ILW.COM - the immigration portal Immigration Daily

Home Page

Advanced search

Immigration Daily


Processing times

Immigration forms

Discussion board



Twitter feed

Immigrant Nation


CLE Workshops

Immigration books

Advertise on ILW


Chinese Immig. Daily


Connect to us

Make us Homepage


Immigration Daily

The leading
immigration law
publisher - over
50000 pages of free

Immigration LLC.

< Back to current issue of Immigration Daily < Back to current issue of Immigrant's Weekly

Hurtling (and Hurting) Down the H-1B Road: Part 3 of 4

by Angelo A. Paparelli

Burma-Shave Signs Along the H-1B Road

Readers of a certain age will recall the low-tech driving entertainment offered from the late 1920s to early 1960s by the Burma-Shave company, a purveyor of shaving cream, on a succession of signposts along the highways and byways of America. [27] The recent ALJ decisions perform much the same function by waking us up to road hazards in H-1B jurisprudence.

H-1B is all the rage
But be sure to pay
The prevailing wage.


Recent ALJ decisions offer helpful guidance on H-1B prevailing wage obligations. [28] ALJs have been quite willing to order back-wage payments to complainants, as shown in Kutty ($ 980,000+), Novinvest ($57,000+) and Chelladurai v. Infinite Solutions, Inc. (Infinite Solutions) ($2,273). [29] The routes taken to arrive at these backwage orders have been circuitous and instructive.

Sources of Prevailing Wages

In Kutty, the WHD investigator calculated the prevailing wages based on the rate provided by the State Employment Security Agency or SESA, [30] or if a SESA wage was unavailable, by reliance on the mean wage published by the Economic Research Institute (ERI). The ALJ then generally accepted these calculations and proceeded to order back wages accordingly. Use of the SESA wage, given its blessing in the DOL regulations, [31] is not objectionable. Reliance on the ERI "mean" wage is puzzling, however, since DOL officials have generally indicated that ERI is not an acceptable source of prevailing wages. The DOL has maintained that, because the ERI publication is not a single survey but rather a compilation of surveys, there is a possibility that some employers may have participated in multiple ERI blended surveys and thus been counted more than once. Given this distinct possibility of multiple counting, DOL officials have concluded that the calculation cannot, with certainty, produce an arithmetic mean.[32]

In Blue Star Infotech, the complainant sought back wages claiming that the administrator should not have accepted a non-SESA published wage source (the American Electronics Association 1998 benchmark survey) used by the employer. Complainant maintained that the administrator and the ALJ must use a SESA wage (in this case, the 1999 Metropolitan and Balance State Area Occupational Employment and Wage Estimates study). The ALJ rejected the claim, holding that (a) "the DOL is under no obligation to compare legitimate prevailing wage rate surveys when it has concluded that the survey utilized by [the employer] satisfies the criteria set forth in the regulations"; and (b) the complainant failed to establish that the employer's non-SESA wage source did not comply with the DOL regulations. [33]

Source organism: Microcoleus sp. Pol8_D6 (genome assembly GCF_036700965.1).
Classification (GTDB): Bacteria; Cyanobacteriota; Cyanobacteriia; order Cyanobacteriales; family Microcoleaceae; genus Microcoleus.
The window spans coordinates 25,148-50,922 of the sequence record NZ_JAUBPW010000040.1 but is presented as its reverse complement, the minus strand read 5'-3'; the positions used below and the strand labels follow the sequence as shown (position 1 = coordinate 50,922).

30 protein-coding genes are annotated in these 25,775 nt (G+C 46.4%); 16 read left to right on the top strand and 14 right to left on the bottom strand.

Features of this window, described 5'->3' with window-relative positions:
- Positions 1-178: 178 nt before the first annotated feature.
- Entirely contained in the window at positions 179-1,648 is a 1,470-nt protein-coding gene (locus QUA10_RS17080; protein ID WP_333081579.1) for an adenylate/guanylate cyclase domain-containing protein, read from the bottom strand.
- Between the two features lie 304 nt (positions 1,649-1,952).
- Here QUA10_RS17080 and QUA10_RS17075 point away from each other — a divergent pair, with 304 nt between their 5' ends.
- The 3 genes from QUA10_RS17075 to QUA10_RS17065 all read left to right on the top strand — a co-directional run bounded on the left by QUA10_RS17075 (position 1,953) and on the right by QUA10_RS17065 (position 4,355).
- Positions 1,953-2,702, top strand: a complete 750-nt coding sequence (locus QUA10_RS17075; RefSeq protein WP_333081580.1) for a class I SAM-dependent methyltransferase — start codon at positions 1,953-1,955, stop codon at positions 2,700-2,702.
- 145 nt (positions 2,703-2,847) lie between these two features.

Your Hummer may be indestructible,
But the conclusion is ineluctable:
Your business expenses are not
Authorized or deductible.

Authorized and "Un"Authorized Deductions
Attorneys Fees

Under DOL regulations, an employer that deducts amounts from an H-1B employee's compensation is treated as failing to pay the required wage if the resulting sum is less than the amount otherwise due (i.e., the higher of the prevailing or actual wage). The same outcome holds where employers require H-1B workers to absorb, pay or reimburse the "business expenses" of the employer and the wage thereby dips below the required level.

One particularly controversial DOL position taken in the December 2000 Interim Final Rule is the determination that the employer may not require the H-1B worker to pay-directly or indirectly-attorney fees for the preparation of the LCA and the H-1B petition fees since these are considered an employer business expense. The ALJ in Kutty upheld the DOL's interpretation by including in the back-wage obligation the cost of attorney fees for preparation of H-1B petitions (to the extent that employee payment of these amounts caused the salary to dip below the required H-1B wage). The court took the surprising step, however, of going beyond the DOL regulation and requiring the employer to repay to H-1B employees as back wages any attorney fees paid to procure J-1 waivers of the two-year home-country physical presence requirement of INA 212(e). While acknowledging that inclusion of J-1 waiver fees is debatable, the ALJ refused to say that "including [J-1] waiver costs in the category of employer business expenses is unreasonable, as the [J-1] waiver must be obtained before an H-1B visa can be issued." [34]

Interestingly, however, the ALJ accepted the WHD investigator's exclusion from employer business expenses of amounts for (a) state medical licenses, and (b) applications submitted to the Drug Enforcement Administration for permission to write prescriptions for controlled drugs. Such expenses conceivably could also be included as employer obligations on the same basis as the court reasoned that J-1 waiver fees should be included in the backwage calculation. Perhaps, the investigator and the court determined sub silentio that such expenses are personal [35] to the individual or required by law to be performed by the alien. In any event, the distinction between personal and business expenses remains unclear and is likely ripe for further litigation.

Liquidated Damages or Early Resignation Penalty